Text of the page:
Our study demonstrated that age, TNM stage, use of surgery/radiotherapy and marital status were independent prognostic factors for OS. Moreover, age, TNM stage, use of surgery/radiotherapy was closely associated with CSS. Nomogram were established on account of these prognostic factors to predict OS and CSS for 3 and 5 years in patients with UTUCs postoperatively. In the validation cohort, the nomograms showed good discrimination performance.
According to the study from Raman et al. (13), the mean age of patients who was diagnosed as UTUC over the last three decades were from 68 to 73 years, and there were few patients who was diagnosed as UTUC before 40 years old. Therefore, patients below 40 years old were excluded in our study in order to eliminate the population bias. Consistent with the studies from Shariat et al. and Chromecki et al. (14,15), we confirmed that elderly patients had lower CSS and OS. This finding could be attributed to the different biologic potential of the tumor, which UTUCs become more aggressive in elderly patients.
In our study, patients with higher TNM grades had lower OS and CSS. Various studies have also shown that endoscopic evaluation and biopsy grade can predict the prognosis of patients with UTUC (16-18). However, unlike bladder urothelial carcinoma, the clinical staging of UTUC was much more difficult due to the thinness of the muscularis, so that biopsies that included underlying muscle were difficult to obtain. Therefore, except for the assessment of large extension or the presence of metastasis, imaging had poor predictive value and the result of biopsy grade should be evaluated with great consciousness (19). In conclusion, although clinical UTUC tumor staging might be unreliable, TNM grading could provide a fundamentally important parameters that predicts the recurrence and survival.
Furthermore, we found that the application of surgery and radiation was related to the prognosis of patients with UTUC. However, we excluded the use of chemotherapy as the prognostic factor of UTUC because we found that great heterogeneity existed in chemotherapy to treat UTUC. Some patients received adjuvant chemotherapy in order to prevent reoccurrence after surgery, while other patients received systematic chemotherapy due to their late stages. Additionally, Matin et al. demonstrated that the patients with high-risk UTUC showed a significant rate of downstaging and a 14% complete remission rate when they received neoadjuvant chemotherapy (20). Some small retrospective studies also showed adjuvant chemotherapy as an independent prognostic factor when predicting OS and CSS of patients with UTUC (21-23). Meanwhile, two studies concluded that the administration of adjuvant chemotherapy was not necessarily resulted in the benefit of OS and CSS in patients with high-risk UTUC (24,25). Therefore, more prospective studies were needed to enroll patients in clinical trials to explore the effect of specific way of chemotherapy on the prognosis of patients with UTUC.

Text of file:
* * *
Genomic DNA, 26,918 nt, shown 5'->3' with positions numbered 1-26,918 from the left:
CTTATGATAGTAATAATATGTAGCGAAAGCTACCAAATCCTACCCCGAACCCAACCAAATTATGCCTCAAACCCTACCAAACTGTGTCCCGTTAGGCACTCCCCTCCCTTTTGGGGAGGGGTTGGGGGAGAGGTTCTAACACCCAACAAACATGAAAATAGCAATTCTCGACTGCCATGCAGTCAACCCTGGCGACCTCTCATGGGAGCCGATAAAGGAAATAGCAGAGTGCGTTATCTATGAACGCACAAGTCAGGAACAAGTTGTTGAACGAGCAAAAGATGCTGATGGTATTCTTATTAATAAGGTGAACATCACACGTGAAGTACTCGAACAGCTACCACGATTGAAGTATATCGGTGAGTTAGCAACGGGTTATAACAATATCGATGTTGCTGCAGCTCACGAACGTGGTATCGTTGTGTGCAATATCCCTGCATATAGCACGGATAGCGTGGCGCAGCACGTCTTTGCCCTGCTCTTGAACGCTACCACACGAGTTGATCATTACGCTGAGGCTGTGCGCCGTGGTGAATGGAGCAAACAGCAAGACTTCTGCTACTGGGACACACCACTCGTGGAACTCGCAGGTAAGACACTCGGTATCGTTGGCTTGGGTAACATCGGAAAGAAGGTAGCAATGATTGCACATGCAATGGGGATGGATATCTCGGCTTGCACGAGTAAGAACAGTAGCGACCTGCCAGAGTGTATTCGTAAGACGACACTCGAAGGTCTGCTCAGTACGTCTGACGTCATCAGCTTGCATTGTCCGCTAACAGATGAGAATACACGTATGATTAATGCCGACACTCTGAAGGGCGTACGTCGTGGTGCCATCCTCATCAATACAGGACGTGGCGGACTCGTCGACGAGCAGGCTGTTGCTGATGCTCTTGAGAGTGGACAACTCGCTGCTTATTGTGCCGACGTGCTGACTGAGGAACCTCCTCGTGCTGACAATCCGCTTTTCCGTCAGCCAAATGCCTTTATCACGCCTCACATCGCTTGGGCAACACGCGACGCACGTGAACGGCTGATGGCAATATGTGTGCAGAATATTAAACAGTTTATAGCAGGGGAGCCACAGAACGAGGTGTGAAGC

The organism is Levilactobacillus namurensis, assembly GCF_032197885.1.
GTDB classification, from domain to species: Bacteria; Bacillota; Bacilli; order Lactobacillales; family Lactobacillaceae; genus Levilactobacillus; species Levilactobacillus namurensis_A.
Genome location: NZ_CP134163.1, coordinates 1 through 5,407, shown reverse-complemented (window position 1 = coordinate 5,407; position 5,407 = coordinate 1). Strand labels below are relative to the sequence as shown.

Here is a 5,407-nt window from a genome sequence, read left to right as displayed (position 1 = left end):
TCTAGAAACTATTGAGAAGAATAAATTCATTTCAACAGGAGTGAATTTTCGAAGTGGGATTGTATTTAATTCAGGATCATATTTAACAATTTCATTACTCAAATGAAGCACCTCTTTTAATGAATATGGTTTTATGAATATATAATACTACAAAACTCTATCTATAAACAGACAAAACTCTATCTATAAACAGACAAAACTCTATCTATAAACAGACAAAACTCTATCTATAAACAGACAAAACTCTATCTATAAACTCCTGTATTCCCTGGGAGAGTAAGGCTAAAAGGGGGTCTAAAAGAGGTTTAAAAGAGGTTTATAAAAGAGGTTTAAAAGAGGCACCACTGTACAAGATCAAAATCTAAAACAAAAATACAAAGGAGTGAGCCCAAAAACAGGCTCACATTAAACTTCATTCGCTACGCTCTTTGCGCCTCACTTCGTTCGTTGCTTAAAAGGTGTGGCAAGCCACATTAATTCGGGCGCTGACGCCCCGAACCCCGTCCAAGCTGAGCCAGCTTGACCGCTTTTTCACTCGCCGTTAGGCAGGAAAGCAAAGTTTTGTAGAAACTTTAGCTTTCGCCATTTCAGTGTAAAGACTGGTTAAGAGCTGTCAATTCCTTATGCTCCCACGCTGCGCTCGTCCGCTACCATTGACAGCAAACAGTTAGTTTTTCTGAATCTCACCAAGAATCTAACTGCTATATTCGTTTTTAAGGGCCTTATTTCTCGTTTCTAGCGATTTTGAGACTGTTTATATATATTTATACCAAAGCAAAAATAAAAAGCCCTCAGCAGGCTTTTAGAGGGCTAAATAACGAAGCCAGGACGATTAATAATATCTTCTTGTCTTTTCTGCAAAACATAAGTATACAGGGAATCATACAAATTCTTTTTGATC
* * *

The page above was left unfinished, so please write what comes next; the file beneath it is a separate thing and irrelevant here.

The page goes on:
Our research was based on the population-based database (SEER database), which can perfectly solve the problem of the low prevalence rate of UTUC. However, cases in this study were from retrospective cohorts, therefore more prospective, randomized clinical trials should be conducted to further explore the efficacy of this model. In conclusion, several independent prognostic factors were identified for both OS and CSS of patients with UTUC in our study. Furthermore, a nomogram prognostic assessment model for the patients with UTUC was established by integrating these independent prognostic factors, providing surgeons an effective tool to assess individualized survival rates of patients with UTUC.
Funding: This work was supported by grants from the Six Talents Peaks Program of Jiangsu Province (No.2016-WSW-021), National Natural Science Foundation of China (No.81702520), Medical Research Project of Jiangsu Provincial Health and Family Planning Commission (No. H2018052), Research Project of Jiangsu Cancer Hospital (No. ZN201602), and the young talents program of Jiangsu Cancer Hospital (No. 2017YQL-04).
Conflicts of Interest: All authors have completed the ICMJE uniform disclosure form (available at http://dx.doi.org/10.21037/tau.2020.03.28). XL serves as an unpaid Section Editor of Translational Andrology and Urology from Oct 2019 to Dec 2021. The other authors have no other conflicts of interest to declare.
Ethical Statement: The authors are accountable for all aspects of the work in ensuring that questions related to the accuracy or integrity of any part of the work are appropriately investigated and resolved. This study was exempt by Institutional Review Board (IRB) approval because the original data were from a public database.
Open Access Statement: This is an Open Access article distributed in accordance with the Creative Commons Attribution-NonCommercial-NoDerivs 4.0 International License (CC BY-NC-ND 4.0), which permits the non-commercial replication and distribution of the article with the strict proviso that no changes or edits are made and the original work is properly cited (including links to both the formal publication through the relevant DOI and the license). See: https://creativecommons.org/licenses/by-nc-nd/4.0/.